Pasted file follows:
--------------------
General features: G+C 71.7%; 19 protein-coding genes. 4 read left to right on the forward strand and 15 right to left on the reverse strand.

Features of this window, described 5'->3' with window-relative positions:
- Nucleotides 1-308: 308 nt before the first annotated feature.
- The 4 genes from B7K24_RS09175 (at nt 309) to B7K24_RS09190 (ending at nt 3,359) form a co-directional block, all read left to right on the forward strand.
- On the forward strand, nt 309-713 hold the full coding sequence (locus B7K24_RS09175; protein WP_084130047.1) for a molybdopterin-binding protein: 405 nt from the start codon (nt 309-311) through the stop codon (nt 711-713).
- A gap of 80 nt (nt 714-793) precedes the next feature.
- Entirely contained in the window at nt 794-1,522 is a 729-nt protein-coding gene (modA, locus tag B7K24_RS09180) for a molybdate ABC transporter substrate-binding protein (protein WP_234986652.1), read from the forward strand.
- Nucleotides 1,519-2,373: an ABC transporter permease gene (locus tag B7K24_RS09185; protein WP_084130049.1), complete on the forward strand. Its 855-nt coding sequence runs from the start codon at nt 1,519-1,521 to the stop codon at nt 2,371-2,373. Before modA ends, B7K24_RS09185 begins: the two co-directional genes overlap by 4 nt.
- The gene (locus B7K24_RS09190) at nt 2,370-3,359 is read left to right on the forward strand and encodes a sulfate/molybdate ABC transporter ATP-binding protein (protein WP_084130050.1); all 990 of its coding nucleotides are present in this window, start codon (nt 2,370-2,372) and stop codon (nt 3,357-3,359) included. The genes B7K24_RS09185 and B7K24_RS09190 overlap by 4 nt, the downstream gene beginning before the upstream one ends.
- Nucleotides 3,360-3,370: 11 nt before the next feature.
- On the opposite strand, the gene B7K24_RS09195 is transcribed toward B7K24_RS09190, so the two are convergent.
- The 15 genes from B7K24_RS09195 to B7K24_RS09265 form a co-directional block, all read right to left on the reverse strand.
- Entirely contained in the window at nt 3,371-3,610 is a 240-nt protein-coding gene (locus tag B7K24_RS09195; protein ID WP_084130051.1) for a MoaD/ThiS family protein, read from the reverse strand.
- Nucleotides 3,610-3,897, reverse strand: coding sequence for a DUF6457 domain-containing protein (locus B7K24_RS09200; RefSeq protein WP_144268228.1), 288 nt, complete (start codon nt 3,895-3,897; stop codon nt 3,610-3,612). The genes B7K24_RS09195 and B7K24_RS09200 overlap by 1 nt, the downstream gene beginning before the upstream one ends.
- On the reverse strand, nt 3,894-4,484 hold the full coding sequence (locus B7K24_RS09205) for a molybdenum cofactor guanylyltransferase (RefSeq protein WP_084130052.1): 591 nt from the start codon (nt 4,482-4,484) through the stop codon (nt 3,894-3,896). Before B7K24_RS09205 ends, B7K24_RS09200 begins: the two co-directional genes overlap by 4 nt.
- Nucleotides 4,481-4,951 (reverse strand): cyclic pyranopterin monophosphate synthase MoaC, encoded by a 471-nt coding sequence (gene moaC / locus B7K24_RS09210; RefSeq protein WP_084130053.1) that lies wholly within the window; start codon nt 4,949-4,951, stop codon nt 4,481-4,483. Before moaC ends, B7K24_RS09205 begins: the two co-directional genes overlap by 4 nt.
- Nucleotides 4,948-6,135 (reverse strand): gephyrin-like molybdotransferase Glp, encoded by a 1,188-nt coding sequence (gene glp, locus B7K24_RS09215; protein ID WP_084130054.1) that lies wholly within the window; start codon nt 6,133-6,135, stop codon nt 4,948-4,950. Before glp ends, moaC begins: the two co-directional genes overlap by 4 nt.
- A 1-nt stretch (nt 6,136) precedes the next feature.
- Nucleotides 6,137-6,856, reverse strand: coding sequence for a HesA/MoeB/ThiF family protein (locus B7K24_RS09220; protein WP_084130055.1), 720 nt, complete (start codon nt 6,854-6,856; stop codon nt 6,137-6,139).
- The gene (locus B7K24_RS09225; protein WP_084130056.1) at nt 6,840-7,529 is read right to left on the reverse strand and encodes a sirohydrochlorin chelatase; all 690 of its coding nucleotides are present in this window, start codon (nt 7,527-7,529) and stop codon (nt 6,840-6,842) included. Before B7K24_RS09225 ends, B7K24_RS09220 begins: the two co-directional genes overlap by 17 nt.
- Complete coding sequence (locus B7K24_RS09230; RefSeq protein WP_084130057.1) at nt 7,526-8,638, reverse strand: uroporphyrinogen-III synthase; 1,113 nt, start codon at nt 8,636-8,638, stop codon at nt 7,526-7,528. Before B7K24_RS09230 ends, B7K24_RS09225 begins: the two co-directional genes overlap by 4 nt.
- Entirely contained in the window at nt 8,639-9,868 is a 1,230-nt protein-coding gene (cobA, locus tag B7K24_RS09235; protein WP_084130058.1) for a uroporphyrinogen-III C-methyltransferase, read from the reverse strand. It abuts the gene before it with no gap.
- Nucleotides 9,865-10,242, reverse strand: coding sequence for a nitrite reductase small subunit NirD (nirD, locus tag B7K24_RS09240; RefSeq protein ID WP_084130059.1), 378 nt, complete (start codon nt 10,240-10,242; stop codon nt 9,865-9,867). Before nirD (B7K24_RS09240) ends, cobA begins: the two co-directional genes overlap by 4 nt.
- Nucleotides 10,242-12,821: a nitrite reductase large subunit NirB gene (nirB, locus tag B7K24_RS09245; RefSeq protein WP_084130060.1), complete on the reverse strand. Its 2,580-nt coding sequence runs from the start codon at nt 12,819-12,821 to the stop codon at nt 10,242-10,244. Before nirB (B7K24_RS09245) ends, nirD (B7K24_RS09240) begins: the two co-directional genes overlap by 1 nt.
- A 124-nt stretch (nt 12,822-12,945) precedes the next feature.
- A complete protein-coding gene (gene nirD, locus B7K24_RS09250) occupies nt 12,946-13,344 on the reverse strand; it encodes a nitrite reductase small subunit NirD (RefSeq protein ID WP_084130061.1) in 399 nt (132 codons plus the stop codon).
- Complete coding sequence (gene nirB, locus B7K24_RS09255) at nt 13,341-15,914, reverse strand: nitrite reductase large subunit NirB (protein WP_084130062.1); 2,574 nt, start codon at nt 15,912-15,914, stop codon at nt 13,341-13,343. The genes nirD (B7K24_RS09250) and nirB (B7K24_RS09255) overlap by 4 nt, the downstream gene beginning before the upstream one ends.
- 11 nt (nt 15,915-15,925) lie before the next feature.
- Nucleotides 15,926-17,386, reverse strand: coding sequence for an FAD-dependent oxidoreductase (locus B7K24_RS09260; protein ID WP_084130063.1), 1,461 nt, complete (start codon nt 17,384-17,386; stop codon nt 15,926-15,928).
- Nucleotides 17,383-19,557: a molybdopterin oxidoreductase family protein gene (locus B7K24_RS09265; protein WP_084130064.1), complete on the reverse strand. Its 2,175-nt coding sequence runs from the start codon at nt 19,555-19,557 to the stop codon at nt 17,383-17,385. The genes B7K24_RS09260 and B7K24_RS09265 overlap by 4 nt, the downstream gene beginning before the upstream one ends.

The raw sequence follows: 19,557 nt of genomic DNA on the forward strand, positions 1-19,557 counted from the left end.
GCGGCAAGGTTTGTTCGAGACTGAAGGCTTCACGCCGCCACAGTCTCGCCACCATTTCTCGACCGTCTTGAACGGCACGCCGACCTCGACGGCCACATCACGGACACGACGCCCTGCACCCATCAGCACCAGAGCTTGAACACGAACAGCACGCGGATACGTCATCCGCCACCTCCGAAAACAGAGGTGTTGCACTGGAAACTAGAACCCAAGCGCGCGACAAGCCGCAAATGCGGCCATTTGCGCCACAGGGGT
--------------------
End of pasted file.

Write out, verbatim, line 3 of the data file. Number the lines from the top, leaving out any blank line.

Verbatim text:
- Nucleotides 1-308: 308 nt before the first annotated feature.